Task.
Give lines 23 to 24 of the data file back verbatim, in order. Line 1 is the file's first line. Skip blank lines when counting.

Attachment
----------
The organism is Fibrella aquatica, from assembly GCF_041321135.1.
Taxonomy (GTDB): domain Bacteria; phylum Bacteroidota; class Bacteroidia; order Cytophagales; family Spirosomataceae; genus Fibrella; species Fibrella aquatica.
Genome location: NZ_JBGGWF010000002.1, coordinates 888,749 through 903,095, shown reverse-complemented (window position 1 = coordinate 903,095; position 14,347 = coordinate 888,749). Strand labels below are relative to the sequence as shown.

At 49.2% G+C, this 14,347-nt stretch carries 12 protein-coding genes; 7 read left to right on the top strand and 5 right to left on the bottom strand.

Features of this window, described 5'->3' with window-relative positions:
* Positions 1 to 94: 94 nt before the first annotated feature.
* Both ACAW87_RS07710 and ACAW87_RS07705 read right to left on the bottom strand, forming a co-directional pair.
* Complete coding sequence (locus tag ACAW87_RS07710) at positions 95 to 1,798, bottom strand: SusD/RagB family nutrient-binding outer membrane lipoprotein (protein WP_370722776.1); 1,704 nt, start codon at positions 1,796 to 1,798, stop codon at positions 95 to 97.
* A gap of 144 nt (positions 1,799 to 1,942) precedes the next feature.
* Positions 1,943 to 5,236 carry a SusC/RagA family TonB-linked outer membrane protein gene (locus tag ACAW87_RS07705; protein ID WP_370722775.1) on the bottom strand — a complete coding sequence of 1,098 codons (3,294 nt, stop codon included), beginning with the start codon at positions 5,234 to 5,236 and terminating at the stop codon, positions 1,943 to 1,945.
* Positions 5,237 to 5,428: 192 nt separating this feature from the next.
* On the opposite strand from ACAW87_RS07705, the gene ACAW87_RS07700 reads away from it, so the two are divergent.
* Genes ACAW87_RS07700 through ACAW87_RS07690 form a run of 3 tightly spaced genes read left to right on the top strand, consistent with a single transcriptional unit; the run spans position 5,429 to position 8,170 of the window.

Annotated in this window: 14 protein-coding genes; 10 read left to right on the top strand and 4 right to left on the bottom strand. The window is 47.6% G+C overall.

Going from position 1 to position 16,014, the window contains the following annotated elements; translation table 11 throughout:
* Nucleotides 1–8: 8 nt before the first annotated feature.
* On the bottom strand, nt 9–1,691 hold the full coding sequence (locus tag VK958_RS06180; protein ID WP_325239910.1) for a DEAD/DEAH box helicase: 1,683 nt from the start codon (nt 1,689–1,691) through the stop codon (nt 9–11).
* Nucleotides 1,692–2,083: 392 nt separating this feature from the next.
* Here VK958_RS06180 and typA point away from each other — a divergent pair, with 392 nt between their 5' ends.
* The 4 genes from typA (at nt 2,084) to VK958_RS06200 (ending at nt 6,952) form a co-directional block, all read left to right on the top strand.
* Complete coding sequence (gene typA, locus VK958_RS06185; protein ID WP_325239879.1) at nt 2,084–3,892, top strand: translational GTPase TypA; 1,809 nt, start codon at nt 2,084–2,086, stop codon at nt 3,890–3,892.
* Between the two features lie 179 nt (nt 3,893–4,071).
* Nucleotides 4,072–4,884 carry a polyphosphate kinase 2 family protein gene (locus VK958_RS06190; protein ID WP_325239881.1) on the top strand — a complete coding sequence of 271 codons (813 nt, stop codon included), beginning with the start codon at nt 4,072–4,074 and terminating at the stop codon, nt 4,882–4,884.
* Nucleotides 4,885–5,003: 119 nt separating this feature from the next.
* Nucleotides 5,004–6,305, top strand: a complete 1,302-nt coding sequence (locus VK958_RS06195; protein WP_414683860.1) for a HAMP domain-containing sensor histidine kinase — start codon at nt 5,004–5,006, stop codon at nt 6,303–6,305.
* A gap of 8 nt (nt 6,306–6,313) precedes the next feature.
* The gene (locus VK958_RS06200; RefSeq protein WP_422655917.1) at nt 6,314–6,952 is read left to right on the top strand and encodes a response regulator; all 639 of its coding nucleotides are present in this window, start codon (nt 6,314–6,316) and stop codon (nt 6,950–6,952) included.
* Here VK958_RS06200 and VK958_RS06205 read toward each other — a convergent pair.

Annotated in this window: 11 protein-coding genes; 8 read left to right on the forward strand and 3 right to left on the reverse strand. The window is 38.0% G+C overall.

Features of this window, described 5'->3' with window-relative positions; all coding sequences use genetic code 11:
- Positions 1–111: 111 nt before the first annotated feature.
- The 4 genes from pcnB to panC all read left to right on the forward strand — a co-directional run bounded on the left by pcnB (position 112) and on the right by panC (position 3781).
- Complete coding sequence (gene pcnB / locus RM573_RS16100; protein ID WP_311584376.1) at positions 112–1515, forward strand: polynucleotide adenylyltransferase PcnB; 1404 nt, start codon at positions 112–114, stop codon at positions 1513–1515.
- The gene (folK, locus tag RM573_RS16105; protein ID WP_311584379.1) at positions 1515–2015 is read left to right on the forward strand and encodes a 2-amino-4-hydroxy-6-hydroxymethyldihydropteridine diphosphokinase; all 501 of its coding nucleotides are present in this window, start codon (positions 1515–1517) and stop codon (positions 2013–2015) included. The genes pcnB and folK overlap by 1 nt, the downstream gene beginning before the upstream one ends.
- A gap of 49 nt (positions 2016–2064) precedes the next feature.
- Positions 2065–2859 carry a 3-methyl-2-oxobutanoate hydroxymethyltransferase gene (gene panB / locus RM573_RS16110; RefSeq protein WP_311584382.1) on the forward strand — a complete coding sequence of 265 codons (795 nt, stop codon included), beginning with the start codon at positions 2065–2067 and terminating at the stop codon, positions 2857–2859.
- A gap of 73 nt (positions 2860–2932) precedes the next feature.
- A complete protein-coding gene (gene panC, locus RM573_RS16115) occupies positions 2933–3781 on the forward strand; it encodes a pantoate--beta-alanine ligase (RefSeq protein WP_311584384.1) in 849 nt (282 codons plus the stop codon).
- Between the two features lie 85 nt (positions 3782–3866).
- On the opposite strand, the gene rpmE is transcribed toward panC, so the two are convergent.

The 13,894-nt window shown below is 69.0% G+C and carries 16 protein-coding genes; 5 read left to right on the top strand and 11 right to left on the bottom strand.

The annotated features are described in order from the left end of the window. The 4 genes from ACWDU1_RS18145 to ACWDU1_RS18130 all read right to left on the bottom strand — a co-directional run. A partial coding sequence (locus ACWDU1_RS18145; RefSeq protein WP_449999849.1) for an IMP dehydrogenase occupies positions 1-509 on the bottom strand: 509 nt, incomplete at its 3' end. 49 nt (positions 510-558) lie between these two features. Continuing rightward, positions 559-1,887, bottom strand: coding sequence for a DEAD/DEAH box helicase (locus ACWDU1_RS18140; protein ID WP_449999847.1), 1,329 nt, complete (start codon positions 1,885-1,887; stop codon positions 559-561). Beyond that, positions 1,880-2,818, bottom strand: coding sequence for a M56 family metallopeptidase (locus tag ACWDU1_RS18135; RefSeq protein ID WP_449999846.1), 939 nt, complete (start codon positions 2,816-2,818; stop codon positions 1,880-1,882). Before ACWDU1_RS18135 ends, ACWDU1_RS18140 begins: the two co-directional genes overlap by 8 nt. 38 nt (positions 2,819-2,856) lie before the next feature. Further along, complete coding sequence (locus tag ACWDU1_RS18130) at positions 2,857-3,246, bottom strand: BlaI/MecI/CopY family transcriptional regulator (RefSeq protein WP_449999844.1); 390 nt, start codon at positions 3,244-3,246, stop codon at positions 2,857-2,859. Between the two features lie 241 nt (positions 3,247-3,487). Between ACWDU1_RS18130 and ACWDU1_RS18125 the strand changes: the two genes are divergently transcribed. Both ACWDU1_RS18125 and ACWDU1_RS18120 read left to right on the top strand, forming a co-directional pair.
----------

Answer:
* Nucleotides 4,072–4,884 carry a polyphosphate kinase 2 family protein gene (locus VK958_RS06190; protein ID WP_325239881.1) on the top strand — a complete coding sequence of 271 codons (813 nt, stop codon included), beginning with the start codon at nt 4,072–4,074 and terminating at the stop codon, nt 4,882–4,884.
* Nucleotides 4,885–5,003: 119 nt separating this feature from the next.